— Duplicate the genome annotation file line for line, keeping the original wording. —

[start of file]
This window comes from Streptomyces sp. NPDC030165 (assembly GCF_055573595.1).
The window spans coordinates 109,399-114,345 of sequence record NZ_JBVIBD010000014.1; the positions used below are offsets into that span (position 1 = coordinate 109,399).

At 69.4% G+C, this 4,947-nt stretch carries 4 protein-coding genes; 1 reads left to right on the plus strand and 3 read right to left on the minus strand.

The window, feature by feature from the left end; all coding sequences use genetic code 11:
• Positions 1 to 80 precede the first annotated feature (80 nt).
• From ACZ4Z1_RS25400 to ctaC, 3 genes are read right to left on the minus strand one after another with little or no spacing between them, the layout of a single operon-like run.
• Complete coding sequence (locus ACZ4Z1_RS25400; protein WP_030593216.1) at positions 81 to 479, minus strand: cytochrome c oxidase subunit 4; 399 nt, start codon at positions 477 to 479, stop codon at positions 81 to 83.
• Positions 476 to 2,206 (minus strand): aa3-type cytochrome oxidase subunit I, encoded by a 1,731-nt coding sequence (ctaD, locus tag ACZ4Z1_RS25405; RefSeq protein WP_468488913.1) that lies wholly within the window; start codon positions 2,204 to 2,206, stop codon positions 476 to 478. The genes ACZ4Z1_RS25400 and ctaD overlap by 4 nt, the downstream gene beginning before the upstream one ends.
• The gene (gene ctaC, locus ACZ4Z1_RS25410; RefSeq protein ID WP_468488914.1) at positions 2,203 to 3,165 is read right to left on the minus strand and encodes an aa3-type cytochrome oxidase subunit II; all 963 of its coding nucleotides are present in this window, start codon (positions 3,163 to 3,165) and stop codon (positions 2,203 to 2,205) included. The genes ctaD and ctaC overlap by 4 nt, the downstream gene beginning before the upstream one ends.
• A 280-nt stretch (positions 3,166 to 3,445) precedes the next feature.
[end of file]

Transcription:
This window comes from Streptomyces sp. NPDC030165 (assembly GCF_055573595.1).
The window spans coordinates 109,399-114,345 of sequence record NZ_JBVIBD010000014.1; the positions used below are offsets into that span (position 1 = coordinate 109,399).

At 69.4% G+C, this 4,947-nt stretch carries 4 protein-coding genes; 1 reads left to right on the plus strand and 3 read right to left on the minus strand.

The window, feature by feature from the left end; all coding sequences use genetic code 11:
• Positions 1 to 80 precede the first annotated feature (80 nt).
• From ACZ4Z1_RS25400 to ctaC, 3 genes are read right to left on the minus strand one after another with little or no spacing between them, the layout of a single operon-like run.
• Complete coding sequence (locus ACZ4Z1_RS25400; protein WP_030593216.1) at positions 81 to 479, minus strand: cytochrome c oxidase subunit 4; 399 nt, start codon at positions 477 to 479, stop codon at positions 81 to 83.
• Positions 476 to 2,206 (minus strand): aa3-type cytochrome oxidase subunit I, encoded by a 1,731-nt coding sequence (ctaD, locus tag ACZ4Z1_RS25405; RefSeq protein WP_468488913.1) that lies wholly within the window; start codon positions 2,204 to 2,206, stop codon positions 476 to 478. The genes ACZ4Z1_RS25400 and ctaD overlap by 4 nt, the downstream gene beginning before the upstream one ends.
• The gene (gene ctaC, locus ACZ4Z1_RS25410; RefSeq protein ID WP_468488914.1) at positions 2,203 to 3,165 is read right to left on the minus strand and encodes an aa3-type cytochrome oxidase subunit II; all 963 of its coding nucleotides are present in this window, start codon (positions 3,163 to 3,165) and stop codon (positions 2,203 to 2,205) included. The genes ctaD and ctaC overlap by 4 nt, the downstream gene beginning before the upstream one ends.
• A 280-nt stretch (positions 3,166 to 3,445) precedes the next feature.